When cannabis was legalized in 2018, California lawmakers wanted to address historical injustices caused by the criminalization of weed and ensure underrepresented entrepreneurs from communities disproportionately affected by the drug’s illegal status. The social equity licensing system was created, and in Los Angeles the Department of Cannabis Regulation created the Social Equity Program. The department reported it received almost 1,300 applications for the cannabis business license lottery last year, and Pineapple hopes to house the winners of this city aid as Pineapple Express shop owners and operators.
“One of the things we’re trying to do is give havens to social equity licensees who don’t have a place to call home or are new
to cannabis dispensaries and don’t know how to run these things,” Credle says.
On top of holding half equity in these operations, Pineapple Express will also charge a 10% management fee from the store’s sales – a fee Credle says covers the wholesale prices the brand can get from vendors and centralized operations like human resources, marketing and customer service. For a business known for its capital-intensive opening process, social equity applicants may agree to Pineapple’s steep cut in order to survive the upfront cost. While the stores will have the Pineapple Express name, Credle maintains the local owners will be able to put their own spin on each location.
“It’s going to have our undertones and you will know it’s a Pineapple Express, but it’s going to have a lot of secret sauce from the social equity applicant from that area,” Credle said.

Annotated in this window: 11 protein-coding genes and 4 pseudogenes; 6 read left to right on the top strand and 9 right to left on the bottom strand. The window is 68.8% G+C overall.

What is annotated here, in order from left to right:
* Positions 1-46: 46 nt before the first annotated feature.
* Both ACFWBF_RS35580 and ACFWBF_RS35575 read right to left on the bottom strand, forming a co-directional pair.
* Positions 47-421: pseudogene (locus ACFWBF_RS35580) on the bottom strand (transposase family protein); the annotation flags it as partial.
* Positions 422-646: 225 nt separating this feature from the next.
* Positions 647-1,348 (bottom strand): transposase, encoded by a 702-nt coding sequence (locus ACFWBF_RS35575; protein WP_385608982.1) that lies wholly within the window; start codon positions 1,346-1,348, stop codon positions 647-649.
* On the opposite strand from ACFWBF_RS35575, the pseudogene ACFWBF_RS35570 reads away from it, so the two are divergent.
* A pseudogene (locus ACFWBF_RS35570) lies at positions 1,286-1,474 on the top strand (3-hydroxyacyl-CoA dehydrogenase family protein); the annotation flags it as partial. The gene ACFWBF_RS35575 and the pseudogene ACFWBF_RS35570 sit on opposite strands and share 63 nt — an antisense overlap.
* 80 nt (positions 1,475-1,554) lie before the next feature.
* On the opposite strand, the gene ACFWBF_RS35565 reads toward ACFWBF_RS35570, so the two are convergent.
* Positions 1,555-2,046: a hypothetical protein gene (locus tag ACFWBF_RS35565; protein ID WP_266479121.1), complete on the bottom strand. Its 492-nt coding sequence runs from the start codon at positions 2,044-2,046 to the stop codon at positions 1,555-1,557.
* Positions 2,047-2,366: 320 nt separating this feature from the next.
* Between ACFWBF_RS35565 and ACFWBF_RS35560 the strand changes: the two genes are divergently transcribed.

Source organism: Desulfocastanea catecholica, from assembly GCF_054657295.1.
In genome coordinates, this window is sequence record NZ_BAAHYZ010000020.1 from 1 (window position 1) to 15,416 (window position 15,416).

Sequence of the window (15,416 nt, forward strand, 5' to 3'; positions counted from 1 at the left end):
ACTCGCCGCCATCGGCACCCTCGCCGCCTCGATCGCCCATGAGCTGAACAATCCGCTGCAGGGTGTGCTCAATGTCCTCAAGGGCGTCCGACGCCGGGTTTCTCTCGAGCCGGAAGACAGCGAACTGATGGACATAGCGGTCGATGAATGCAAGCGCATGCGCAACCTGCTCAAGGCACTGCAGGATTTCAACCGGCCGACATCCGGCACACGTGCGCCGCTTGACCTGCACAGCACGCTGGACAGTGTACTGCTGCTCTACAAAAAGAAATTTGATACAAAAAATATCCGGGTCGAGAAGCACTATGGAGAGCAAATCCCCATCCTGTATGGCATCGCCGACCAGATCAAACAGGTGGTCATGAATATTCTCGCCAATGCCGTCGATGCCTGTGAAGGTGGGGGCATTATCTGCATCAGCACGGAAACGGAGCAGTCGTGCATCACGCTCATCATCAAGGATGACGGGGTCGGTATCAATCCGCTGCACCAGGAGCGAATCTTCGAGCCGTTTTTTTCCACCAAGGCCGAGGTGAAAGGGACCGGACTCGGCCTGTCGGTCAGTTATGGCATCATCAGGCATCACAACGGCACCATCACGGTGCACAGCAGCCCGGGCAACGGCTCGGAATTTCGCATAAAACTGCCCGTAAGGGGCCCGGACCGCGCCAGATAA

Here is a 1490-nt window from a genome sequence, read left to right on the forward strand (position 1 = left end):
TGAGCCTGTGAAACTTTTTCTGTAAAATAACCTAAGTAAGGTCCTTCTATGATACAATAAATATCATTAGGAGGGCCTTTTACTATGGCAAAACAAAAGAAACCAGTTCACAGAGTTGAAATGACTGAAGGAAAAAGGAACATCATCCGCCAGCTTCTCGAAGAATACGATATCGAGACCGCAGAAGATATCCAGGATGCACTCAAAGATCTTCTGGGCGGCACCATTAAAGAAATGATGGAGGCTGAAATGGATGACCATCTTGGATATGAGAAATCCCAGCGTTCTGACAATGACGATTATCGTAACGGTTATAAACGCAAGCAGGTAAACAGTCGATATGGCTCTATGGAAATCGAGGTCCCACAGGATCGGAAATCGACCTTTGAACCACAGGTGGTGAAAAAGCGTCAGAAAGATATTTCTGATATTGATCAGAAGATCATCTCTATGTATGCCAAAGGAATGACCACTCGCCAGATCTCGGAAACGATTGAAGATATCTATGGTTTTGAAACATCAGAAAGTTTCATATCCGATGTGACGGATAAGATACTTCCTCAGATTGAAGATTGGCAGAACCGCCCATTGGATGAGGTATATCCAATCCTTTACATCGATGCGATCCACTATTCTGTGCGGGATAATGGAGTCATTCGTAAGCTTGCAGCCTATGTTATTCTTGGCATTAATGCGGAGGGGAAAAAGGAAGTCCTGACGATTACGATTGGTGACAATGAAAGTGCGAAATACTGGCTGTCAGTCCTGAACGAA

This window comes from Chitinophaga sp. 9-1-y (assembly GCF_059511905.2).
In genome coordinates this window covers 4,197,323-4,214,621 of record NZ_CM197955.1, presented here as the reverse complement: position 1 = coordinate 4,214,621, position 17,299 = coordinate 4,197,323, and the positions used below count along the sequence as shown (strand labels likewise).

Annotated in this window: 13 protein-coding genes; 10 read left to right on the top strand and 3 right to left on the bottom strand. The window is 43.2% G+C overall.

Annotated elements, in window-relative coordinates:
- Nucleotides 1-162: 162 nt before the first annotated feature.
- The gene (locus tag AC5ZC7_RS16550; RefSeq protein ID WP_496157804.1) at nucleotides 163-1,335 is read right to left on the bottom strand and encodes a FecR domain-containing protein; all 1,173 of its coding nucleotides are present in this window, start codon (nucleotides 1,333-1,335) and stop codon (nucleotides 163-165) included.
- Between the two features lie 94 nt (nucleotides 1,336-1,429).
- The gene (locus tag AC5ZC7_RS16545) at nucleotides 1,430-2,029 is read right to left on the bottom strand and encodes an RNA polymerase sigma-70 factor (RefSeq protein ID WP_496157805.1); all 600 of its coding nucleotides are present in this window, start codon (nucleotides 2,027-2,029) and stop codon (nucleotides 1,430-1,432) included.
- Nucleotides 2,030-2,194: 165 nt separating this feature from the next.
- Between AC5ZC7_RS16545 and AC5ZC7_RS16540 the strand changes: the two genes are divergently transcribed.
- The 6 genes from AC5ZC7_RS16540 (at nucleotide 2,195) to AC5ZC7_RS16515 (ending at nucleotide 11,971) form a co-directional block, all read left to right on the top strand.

While Pineapple Express’s unique model may pique investors’ interest, the company will hurdle forward against industry headwinds largely out of the business’s control and in the hands of state and federal lawmakers.
Regulatory challenges, market saturation and financial constraints has pushed the industry to the edge.
Culver City-based MedMen is on financially thin ice. Its February filings with the Securities Exchange Commission revealed the company had $137.4 million in debt and had already defaulted on some of these outstanding dues. The store joins several cannabis giants
dissipating quickly as the industry bubble pops from excessive debt, stubborn competition from illegal sellers and taxes at every supply chain link.
Eaze Technologies Inc., a cannabis delivery unicorn, faced considerable legal and financial hurdles after consultants were sent to prison for creating fake retail businesses to disguise marijuana purchases.
The retail reality is expensive and still incredibly risky for investors, even as the Department of Health and Human Services recommends marijuana’s classification as a Schedule I drug, the highest-risk label by the Drug Enforcement Administration, be reclassified to Schedule III status.
Credle believes Pineapple Express’s model allows the brand to float above the industry’s costs until weed reaches legal status – a time when he says Pineapple can expand this model to other states. That is, if investors give him the green light at this point.
“I have the license to drive, and now I just need to go by the car,” Credle says. “But it’s exciting because we have a huge upside.”